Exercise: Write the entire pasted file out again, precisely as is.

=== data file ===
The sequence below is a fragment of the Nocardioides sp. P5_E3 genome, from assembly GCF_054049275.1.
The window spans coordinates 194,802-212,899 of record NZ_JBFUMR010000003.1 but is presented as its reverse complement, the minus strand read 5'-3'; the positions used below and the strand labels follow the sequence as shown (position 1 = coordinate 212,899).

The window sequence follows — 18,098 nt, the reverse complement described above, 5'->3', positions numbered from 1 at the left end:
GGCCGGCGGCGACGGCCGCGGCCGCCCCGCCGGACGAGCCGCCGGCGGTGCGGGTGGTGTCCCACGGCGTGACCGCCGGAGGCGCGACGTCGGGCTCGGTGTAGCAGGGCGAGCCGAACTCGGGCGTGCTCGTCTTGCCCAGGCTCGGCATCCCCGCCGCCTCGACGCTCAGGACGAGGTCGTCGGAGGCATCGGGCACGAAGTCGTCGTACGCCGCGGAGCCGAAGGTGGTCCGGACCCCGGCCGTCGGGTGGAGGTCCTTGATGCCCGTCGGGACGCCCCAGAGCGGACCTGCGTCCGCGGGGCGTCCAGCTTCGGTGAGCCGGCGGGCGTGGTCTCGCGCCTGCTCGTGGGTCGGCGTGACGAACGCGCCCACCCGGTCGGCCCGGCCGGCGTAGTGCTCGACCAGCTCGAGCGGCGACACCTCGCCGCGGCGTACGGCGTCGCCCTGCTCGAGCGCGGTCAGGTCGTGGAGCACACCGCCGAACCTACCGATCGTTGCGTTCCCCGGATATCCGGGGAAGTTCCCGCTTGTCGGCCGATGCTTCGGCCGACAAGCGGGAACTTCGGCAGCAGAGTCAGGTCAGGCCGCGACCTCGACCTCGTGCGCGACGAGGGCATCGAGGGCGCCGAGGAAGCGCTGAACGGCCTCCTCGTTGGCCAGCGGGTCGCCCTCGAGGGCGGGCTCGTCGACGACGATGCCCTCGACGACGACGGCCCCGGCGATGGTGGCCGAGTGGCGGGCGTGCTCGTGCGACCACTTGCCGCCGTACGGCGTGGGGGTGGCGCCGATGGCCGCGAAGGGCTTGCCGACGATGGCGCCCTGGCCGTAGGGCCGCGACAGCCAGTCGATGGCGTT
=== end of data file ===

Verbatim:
The sequence below is a fragment of the Nocardioides sp. P5_E3 genome, from assembly GCF_054049275.1.
The window spans coordinates 194,802-212,899 of record NZ_JBFUMR010000003.1 but is presented as its reverse complement, the minus strand read 5'-3'; the positions used below and the strand labels follow the sequence as shown (position 1 = coordinate 212,899).

The window sequence follows — 18,098 nt, the reverse complement described above, 5'->3', positions numbered from 1 at the left end:
GGCCGGCGGCGACGGCCGCGGCCGCCCCGCCGGACGAGCCGCCGGCGGTGCGGGTGGTGTCCCACGGCGTGACCGCCGGAGGCGCGACGTCGGGCTCGGTGTAGCAGGGCGAGCCGAACTCGGGCGTGCTCGTCTTGCCCAGGCTCGGCATCCCCGCCGCCTCGACGCTCAGGACGAGGTCGTCGGAGGCATCGGGCACGAAGTCGTCGTACGCCGCGGAGCCGAAGGTGGTCCGGACCCCGGCCGTCGGGTGGAGGTCCTTGATGCCCGTCGGGACGCCCCAGAGCGGACCTGCGTCCGCGGGGCGTCCAGCTTCGGTGAGCCGGCGGGCGTGGTCTCGCGCCTGCTCGTGGGTCGGCGTGACGAACGCGCCCACCCGGTCGGCCCGGCCGGCGTAGTGCTCGACCAGCTCGAGCGGCGACACCTCGCCGCGGCGTACGGCGTCGCCCTGCTCGAGCGCGGTCAGGTCGTGGAGCACACCGCCGAACCTACCGATCGTTGCGTTCCCCGGATATCCGGGGAAGTTCCCGCTTGTCGGCCGATGCTTCGGCCGACAAGCGGGAACTTCGGCAGCAGAGTCAGGTCAGGCCGCGACCTCGACCTCGTGCGCGACGAGGGCATCGAGGGCGCCGAGGAAGCGCTGAACGGCCTCCTCGTTGGCCAGCGGGTCGCCCTCGAGGGCGGGCTCGTCGACGACGATGCCCTCGACGACGACGGCCCCGGCGATGGTGGCCGAGTGGCGGGCGTGCTCGTGCGACCACTTGCCGCCGTACGGCGTGGGGGTGGCGCCGATGGCCGCGAAGGGCTTGCCGACGATGGCGCCCTGGCCGTAGGGCCGCGACAGCCAGTCGATGGCGTT